The Last Paper Crane by Kerry Drewery
Genre: Young Adult | Historical
Published by: Hot Key Books
Release date: 04/04/2020
Where to find: Goodreads | Waterstones
Summary: 1945, Hiroshima: Ichiro is a teenage boy relaxing at home with his friend Hiro. Moments later there is a blinding flash as the horrific nuclear bomb is dropped. With great bravery the two boys find Hiro’s five year-old sister Keiko in the devastated and blasted landscape. With Hiro succumbing to his wounds, Ichiro is now the only one who can take care of Keiko. But in the chaos Ichiro loses her when he sets off to find help.
Seventy years later, the loss of Keiko and his broken promise to his dying friend are haunting the old man’s fading years. Mizuki, his grandaughter, is determined to help him. As the Japanese legend goes, if you have the patience to fold 1,000 paper cranes, you will find your heart’s desire; and it turns out her grandfather has only one more origami crane to fold…
Narrated in a compelling mix of straight narrative, free verse and haiku poems, this is a haunting and powerful novel of courage and survival, with full-page illustrations by Natsko Seki.
Oh. My. God. This book was incredible. I loved everything about this book. It was so SO impactful and hard hitting and emotional and harrowing. It was so beautifully written, I spent most of my time reading this book with tears in my eyes.
I first heard about this book at a time when I thought I didn’t really like historical fiction, but I had read and loved the first two books in Kerry’s Cell 7 trilogy, so that convinced me to add this one to my TBR. Since then I have also read more historical fiction, and I have discovered that I really love historical fiction set during wars, and I became very excited to give this one a try. I’m so glad I did.
This book is told partly in verse and partly in prose. I actually didn’t know that going in. I decided to listen to the audiobook of this one, and I’m really glad I did because I really like consuming verse books via audio, so that was a pleasant surprise. This book is also told in two POVs, so the verse sections are from Mizuki’s POV, and the prose section is from her grandfather’s POV. The two POVs had different narrators, which I also really enjoyed.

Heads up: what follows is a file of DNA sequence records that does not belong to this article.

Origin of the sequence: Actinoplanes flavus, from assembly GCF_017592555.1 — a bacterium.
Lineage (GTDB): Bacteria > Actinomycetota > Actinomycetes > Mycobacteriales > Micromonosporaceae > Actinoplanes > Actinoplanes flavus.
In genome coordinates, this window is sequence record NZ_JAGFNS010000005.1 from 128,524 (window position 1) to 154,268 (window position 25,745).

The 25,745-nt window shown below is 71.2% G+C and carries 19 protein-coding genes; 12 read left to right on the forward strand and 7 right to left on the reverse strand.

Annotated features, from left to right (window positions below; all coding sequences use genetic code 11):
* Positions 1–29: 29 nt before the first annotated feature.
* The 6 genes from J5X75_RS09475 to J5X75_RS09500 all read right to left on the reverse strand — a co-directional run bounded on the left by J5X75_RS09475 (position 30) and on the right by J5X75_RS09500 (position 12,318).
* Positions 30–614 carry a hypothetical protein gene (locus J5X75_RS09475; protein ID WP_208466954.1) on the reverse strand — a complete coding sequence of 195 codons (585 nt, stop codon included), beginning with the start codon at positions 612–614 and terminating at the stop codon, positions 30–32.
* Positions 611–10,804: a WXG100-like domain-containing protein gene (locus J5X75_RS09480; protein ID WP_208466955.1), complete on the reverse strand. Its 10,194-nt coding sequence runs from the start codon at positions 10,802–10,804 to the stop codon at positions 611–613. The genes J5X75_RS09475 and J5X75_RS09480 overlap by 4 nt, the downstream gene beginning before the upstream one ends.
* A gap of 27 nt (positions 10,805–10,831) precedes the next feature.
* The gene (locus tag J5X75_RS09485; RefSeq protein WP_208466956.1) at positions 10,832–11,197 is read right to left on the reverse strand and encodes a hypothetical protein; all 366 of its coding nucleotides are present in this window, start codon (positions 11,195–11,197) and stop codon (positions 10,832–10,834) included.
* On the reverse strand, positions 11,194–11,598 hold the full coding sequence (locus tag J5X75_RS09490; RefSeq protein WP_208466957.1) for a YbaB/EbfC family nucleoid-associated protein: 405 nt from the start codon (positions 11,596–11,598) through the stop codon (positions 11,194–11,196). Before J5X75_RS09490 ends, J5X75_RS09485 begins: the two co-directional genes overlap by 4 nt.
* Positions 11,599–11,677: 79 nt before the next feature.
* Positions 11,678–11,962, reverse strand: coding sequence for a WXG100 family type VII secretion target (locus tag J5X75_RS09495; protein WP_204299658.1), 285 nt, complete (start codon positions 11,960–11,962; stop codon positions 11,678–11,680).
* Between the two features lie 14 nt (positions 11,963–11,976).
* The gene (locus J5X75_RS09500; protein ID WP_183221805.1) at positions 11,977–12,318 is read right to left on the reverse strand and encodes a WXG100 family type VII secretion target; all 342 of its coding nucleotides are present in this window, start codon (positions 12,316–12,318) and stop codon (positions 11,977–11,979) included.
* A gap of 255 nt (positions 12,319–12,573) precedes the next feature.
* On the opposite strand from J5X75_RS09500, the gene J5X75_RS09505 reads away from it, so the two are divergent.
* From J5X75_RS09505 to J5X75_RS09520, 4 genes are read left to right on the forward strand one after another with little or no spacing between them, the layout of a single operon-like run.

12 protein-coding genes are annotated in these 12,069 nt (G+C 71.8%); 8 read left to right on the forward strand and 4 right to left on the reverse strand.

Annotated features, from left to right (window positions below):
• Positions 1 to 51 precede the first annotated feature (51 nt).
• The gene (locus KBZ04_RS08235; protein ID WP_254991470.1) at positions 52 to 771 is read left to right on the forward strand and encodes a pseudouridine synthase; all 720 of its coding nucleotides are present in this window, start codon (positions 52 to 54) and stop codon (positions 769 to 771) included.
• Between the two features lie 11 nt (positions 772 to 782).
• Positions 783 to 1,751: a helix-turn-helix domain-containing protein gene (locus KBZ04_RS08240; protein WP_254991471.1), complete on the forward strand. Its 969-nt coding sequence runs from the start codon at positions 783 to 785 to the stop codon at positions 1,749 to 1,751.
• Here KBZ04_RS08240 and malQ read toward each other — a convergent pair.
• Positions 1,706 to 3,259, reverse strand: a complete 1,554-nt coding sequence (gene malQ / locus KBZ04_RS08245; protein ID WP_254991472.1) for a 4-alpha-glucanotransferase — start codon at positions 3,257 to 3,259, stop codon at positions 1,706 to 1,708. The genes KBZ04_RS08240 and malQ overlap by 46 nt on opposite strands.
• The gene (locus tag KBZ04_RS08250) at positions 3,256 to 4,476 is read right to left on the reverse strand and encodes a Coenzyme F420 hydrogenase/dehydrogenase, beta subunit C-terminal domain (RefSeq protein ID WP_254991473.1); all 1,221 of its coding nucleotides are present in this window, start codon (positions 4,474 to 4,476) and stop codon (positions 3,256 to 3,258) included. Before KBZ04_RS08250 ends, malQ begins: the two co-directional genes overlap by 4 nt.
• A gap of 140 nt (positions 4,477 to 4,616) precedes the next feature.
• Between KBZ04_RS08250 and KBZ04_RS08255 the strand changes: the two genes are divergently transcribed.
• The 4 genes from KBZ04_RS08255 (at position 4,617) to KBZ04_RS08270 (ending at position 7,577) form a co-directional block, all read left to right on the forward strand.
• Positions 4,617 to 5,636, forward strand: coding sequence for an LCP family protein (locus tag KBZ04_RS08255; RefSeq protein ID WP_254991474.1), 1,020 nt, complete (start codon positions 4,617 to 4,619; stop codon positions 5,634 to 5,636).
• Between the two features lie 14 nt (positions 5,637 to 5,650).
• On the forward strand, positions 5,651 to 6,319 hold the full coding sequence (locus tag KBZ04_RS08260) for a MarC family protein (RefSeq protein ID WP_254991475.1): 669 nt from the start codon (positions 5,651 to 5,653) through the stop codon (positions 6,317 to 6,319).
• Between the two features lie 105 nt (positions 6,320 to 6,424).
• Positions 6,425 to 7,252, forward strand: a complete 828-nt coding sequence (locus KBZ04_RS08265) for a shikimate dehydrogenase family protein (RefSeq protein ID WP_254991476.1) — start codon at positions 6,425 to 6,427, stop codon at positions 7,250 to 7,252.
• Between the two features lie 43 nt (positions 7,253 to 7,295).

In the authors note at the end of the book, Kerry talks about Hiroshima, and she asks “It was a moment in history that should still ripple through time, but was time fading it from our memories?” This really struck me because, somehow, what happened in Hiroshima was something I hadn’t heard about. I always find fiction based on true events are a really good way for me to learn about the events, and I’m sure other people are the same, so I hope we get more books like this. The Last Paper Crane has brought this tragedy to my attention, and it is now something I will never forget.
As I said earlier, this book was so emotional. It made me feel everything from sorrow and pain to hope to happiness. I love books that really make me feel, and The Last Paper Crane definitely fits that description.
Kerry Drewery has definitely found her way onto my list of autobuy authors, and also onto my list of all time favourite authors. Every book of hers I have read so far has been 5 stars.